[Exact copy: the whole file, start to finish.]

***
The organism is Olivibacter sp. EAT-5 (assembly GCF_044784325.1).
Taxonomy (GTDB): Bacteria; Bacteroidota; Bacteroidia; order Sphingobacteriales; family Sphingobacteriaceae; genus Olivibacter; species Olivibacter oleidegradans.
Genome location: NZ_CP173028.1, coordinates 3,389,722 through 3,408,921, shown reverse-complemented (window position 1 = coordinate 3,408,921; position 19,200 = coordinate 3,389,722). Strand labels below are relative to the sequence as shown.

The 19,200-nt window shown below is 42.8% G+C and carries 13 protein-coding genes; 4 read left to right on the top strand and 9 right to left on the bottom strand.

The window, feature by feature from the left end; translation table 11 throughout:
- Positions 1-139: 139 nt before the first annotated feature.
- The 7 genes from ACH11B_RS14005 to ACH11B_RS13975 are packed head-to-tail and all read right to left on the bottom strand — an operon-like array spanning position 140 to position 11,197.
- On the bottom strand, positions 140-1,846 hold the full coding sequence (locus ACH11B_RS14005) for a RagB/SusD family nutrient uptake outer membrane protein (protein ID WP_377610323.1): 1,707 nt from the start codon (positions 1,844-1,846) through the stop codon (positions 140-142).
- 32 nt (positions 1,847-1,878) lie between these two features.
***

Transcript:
The organism is Olivibacter sp. EAT-5 (assembly GCF_044784325.1).
Taxonomy (GTDB): Bacteria; Bacteroidota; Bacteroidia; order Sphingobacteriales; family Sphingobacteriaceae; genus Olivibacter; species Olivibacter oleidegradans.
Genome location: NZ_CP173028.1, coordinates 3,389,722 through 3,408,921, shown reverse-complemented (window position 1 = coordinate 3,408,921; position 19,200 = coordinate 3,389,722). Strand labels below are relative to the sequence as shown.

The 19,200-nt window shown below is 42.8% G+C and carries 13 protein-coding genes; 4 read left to right on the top strand and 9 right to left on the bottom strand.

The window, feature by feature from the left end; translation table 11 throughout:
- Positions 1-139: 139 nt before the first annotated feature.
- The 7 genes from ACH11B_RS14005 to ACH11B_RS13975 are packed head-to-tail and all read right to left on the bottom strand — an operon-like array spanning position 140 to position 11,197.
- On the bottom strand, positions 140-1,846 hold the full coding sequence (locus ACH11B_RS14005) for a RagB/SusD family nutrient uptake outer membrane protein (protein ID WP_377610323.1): 1,707 nt from the start codon (positions 1,844-1,846) through the stop codon (positions 140-142).
- 32 nt (positions 1,847-1,878) lie between these two features.